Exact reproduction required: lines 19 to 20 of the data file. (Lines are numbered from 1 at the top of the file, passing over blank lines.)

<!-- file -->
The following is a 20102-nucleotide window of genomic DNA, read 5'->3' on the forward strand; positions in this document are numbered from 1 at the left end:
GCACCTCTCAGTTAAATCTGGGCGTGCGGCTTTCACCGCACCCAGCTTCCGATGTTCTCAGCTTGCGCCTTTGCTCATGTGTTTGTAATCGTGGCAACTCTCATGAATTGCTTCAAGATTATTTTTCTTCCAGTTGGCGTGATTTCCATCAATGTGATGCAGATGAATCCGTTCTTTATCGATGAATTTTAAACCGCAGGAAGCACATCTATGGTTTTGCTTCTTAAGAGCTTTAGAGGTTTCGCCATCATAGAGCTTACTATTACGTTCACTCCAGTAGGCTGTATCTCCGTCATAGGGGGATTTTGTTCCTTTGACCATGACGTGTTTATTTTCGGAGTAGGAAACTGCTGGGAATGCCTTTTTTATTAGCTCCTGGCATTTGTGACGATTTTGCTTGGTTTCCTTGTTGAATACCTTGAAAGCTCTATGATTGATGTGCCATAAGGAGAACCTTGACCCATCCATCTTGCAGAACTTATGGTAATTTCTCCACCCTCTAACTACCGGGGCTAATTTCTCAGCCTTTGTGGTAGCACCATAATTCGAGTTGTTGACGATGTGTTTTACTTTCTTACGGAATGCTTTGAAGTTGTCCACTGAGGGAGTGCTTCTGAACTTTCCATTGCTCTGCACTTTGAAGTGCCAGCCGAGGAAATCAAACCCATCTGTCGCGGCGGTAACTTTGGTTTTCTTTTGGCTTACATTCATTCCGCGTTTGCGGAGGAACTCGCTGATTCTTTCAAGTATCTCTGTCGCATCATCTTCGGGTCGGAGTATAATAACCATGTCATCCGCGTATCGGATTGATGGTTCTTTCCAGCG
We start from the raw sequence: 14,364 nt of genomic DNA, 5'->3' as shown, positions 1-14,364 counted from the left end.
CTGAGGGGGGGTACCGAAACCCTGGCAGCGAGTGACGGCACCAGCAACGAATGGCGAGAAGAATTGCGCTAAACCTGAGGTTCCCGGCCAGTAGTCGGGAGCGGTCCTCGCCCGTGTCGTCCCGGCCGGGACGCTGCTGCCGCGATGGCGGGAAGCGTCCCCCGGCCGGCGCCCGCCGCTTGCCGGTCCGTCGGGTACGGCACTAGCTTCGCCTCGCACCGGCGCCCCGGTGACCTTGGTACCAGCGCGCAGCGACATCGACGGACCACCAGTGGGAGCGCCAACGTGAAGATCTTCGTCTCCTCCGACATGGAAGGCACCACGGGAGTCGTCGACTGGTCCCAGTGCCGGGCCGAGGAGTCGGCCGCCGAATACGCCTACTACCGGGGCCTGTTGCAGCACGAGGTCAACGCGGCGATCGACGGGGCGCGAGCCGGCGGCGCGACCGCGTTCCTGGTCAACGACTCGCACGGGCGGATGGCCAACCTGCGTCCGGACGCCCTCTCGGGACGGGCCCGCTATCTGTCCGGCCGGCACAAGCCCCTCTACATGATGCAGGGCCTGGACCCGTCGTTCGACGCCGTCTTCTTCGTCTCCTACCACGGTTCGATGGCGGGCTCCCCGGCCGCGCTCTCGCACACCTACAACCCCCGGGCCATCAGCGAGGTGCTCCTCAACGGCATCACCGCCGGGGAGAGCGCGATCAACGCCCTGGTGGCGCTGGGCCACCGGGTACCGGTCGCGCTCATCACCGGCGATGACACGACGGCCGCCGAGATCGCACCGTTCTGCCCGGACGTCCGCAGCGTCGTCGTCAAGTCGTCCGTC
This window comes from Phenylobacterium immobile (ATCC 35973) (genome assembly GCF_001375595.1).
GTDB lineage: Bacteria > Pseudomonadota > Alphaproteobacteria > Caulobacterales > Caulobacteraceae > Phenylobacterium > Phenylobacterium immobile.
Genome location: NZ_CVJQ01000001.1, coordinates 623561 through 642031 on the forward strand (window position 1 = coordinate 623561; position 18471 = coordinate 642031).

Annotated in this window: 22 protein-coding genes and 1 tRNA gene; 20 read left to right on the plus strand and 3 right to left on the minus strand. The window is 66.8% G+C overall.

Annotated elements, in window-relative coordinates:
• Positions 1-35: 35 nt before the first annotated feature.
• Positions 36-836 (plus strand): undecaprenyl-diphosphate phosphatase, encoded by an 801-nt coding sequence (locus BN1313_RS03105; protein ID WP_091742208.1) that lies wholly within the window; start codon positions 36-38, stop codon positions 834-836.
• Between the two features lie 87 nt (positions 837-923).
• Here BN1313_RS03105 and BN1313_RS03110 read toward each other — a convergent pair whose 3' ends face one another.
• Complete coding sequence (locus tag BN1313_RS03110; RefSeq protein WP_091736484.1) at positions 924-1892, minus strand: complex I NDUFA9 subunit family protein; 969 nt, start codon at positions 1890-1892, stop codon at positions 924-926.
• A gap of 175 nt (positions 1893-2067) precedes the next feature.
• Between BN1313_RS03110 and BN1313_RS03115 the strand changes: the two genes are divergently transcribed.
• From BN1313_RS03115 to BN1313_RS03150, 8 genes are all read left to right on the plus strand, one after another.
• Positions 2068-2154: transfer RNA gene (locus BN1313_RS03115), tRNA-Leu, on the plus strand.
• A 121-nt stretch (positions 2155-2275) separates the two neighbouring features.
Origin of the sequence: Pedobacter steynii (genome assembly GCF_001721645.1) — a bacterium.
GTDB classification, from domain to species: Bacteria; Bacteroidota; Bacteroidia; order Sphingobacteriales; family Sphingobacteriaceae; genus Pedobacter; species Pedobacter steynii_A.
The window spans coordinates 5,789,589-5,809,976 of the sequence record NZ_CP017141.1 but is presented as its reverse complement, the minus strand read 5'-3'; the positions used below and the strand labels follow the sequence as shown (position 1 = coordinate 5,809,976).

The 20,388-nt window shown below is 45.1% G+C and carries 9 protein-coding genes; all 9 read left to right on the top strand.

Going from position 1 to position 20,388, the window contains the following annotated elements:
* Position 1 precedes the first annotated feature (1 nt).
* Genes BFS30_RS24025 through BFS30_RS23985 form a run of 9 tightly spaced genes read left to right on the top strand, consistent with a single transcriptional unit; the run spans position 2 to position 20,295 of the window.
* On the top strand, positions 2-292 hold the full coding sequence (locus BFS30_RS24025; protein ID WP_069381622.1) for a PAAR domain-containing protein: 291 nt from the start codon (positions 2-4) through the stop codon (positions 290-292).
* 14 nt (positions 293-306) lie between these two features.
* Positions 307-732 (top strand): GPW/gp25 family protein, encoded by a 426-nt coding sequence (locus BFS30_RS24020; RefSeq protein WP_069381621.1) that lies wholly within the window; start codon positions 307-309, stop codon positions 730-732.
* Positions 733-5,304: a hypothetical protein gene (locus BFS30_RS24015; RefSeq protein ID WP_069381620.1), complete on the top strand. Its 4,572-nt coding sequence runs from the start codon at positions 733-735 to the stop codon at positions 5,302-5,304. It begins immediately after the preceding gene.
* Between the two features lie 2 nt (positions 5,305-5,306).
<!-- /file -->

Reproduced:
• A 121-nt stretch (positions 2155-2275) separates the two neighbouring features.
Origin of the sequence: Pedobacter steynii (genome assembly GCF_001721645.1) — a bacterium.